Island's key native animals show distinct signs of recovery six months after summer fires

RESPONSIVE: Hanson Bay Wildlife Sanctuary owner and founder Jim Geddes, in May this year, is among the many who have worked tirelessly over the past six months to assist the Island's wildlife and habitat recovery. Photo: Stan Gorton
RESPONSIVE: Hanson Bay Wildlife Sanctuary owner and founder Jim Geddes, in May this year, is among the many who have worked tirelessly over the past six months to assist the Island's wildlife and habitat recovery. Photo: Stan Gorton

A number of key native animals on Kangaroo Island show "positive signs" of recovery six months after the devastating summer bushfires, the Department for Environment and Water (DEW) revealed this week.

On top of koala and kangaroo populations, wildlife includes the Island's endangered dunnart and glossy-black cockatoos species, Southern brown bandicoot and Green carpenter bee.

Despite nearly 90 per cent of the tiny dunnart habitat lost to fires, numerous animal numbers have since been detected.

Their sightings, via motion-sensing cameras, is heartening for the Island after fears habitat destruction would decimate the threatened nocturnal marsupial recorded numbers of between 300 and 500.

Yet six months on, DEW conservation and wildlife director Lisien Loan says the state, including the Island, has "a lot to be proud of" with its bushfire response efforts.

The wildlife and habitat recovery after the devastating bushfires has been a collaborative endeavour with all levels of government as well as local experts and non-government organisations delivering help in a coordinated way," she said.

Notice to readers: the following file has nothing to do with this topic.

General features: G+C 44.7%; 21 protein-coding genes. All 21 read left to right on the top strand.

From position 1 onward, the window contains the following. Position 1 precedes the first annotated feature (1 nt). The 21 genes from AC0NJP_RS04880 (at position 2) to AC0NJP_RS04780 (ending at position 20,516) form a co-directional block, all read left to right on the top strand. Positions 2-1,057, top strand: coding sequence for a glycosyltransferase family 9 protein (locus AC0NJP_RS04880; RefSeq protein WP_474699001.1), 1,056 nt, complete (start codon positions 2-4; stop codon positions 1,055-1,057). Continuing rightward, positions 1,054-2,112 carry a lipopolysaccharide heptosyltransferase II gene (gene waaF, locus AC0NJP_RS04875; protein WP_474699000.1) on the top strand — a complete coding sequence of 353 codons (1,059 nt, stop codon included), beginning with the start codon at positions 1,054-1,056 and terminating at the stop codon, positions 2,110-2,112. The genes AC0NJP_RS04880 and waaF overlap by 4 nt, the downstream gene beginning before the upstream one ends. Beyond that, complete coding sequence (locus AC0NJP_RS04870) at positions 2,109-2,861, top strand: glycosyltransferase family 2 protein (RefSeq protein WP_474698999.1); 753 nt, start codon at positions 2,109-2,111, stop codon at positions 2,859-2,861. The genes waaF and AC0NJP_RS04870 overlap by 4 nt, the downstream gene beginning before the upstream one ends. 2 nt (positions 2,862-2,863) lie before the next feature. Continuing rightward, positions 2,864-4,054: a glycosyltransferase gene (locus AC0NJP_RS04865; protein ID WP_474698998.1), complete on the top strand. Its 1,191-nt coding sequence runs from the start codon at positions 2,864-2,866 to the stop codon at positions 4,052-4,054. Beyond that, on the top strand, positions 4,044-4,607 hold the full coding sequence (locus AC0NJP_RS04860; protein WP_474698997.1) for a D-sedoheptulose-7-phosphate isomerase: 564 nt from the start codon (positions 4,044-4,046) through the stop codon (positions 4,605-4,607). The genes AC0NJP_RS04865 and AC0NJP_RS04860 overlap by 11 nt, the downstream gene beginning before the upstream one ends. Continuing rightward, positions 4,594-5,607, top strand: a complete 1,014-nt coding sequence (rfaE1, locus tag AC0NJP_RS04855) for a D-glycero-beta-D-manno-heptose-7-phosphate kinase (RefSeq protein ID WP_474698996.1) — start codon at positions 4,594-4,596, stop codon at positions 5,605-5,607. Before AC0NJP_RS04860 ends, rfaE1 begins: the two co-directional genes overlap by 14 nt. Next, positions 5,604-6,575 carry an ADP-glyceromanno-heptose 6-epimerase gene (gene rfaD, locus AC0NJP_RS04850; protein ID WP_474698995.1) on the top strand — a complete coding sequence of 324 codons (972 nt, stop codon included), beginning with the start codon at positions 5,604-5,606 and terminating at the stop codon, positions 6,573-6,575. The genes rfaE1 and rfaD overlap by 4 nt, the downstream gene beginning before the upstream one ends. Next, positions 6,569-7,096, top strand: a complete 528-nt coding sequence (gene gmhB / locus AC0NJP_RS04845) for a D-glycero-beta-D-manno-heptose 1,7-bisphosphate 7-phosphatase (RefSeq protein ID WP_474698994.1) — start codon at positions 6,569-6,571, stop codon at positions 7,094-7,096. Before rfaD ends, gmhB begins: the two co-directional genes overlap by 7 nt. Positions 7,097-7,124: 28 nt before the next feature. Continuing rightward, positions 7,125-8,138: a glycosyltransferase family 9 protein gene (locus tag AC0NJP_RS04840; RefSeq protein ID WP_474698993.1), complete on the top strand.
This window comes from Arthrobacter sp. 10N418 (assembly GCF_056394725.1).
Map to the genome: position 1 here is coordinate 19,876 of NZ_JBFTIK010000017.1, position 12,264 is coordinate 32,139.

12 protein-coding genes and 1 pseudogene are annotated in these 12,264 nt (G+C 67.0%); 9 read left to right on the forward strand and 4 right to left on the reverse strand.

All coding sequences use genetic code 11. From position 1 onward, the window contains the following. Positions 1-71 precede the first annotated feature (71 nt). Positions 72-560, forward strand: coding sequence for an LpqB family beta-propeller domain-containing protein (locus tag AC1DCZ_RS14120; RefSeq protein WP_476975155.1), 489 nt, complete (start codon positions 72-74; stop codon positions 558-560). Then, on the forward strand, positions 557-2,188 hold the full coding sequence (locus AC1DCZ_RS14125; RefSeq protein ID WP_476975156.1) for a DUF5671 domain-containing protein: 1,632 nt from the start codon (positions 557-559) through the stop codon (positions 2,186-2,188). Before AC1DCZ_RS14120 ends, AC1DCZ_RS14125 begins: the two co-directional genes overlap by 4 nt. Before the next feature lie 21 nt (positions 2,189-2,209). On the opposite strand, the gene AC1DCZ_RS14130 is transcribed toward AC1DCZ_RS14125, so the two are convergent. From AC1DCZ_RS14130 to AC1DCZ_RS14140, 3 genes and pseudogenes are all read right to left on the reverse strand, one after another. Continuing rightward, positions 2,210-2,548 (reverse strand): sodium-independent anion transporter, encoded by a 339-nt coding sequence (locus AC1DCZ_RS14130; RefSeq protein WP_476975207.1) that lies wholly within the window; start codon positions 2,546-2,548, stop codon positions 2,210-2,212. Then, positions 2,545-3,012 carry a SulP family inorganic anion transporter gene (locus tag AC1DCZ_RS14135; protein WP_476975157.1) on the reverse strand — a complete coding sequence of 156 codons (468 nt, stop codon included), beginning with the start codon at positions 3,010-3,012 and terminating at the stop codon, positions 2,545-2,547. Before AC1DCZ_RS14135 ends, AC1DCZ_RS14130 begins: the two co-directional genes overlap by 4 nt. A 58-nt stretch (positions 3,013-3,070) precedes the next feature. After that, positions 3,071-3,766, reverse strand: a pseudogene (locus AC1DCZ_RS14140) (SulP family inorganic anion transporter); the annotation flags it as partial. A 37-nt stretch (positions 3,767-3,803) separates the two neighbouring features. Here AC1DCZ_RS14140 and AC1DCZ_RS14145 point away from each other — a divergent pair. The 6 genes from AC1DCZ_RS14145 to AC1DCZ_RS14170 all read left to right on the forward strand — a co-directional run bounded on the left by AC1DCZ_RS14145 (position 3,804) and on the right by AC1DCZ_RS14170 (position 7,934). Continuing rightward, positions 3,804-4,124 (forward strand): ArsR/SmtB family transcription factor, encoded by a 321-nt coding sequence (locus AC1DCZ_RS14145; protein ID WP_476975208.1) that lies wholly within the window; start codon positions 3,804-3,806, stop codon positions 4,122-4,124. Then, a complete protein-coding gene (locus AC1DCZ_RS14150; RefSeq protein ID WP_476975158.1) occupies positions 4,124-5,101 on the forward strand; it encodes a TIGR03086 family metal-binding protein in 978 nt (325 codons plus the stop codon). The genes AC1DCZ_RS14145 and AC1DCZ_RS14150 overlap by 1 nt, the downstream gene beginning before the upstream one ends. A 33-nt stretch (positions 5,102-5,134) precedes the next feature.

She reiterated how the summer fires destroyed nearly 300,000 hectares of land across SA.

The worst hit was Kangaroo Island and Adelaide Hills, with blazes affecting thousands of native flora and fauna.

"The recovery was never going to happen overnight and will take both time and plenty of hard work but thankfully we are seeing some good results for our efforts," she said.

Ms Loan highlighted the response was shown by a partnership involving National Parks and Wildlife Service SA (NPWSSA) and the Kangaroo Island, Hills and Fleurieu landscapes boards.

Their actions to support native wildlife recovery - in partnership with other wildlife groups, conservation organisations and communities - include:

  • On-ground assessments and population counts
  • Digital citizen scientist program
  • Giving nature time and space
  • Feral animal control
  • Translocation of koalas to Cleland Wildlife Park
  • Plantings in bushfire zones
  • Establishing a Wildlife Recovery Fund
  • Creating a Wildlife and Habitat Bushfire Recovery Taskforce
  • Developing a Wildlife and Habitat Bushfire Recovery Plan

In addition, the endangered glossy-black cockatoos have also been spotted nesting in burnt out bushland on Kangaroo Island.

Other species sighted returning to bushfire-affected areas include the Southern brown bandicoot, Green carpenter bee, Western whipbird and Southern emu-wren.

Koala and kangaroo populations in the bushfire areas are also expected to recover as their habitat transforms.

Ms Loan said the Wildlife Recovery Fund will be used to support re-establishing habitat for wildlife in the state's bushfire-ravaged regions.

To date, the fund has raised more than $450,000, and will provide landholders and community groups with grants to deliver on-ground recovery action such as native plant regeneration, and feral animal and weed control.

"Most recovery actions, including wildlife monitoring and feral animal and weed control will continue until the bushland regenerates and can provide natural shelter and food for native animals," Ms Loan said.

"Focused effort has and will continue to support the recovery of many key native vertebrate and invertebrate animal, and plant species in South Australia.

"NPWSSA with our partners, including the local landscape boards, will continue to support the long-term recovery of South Australia's environment."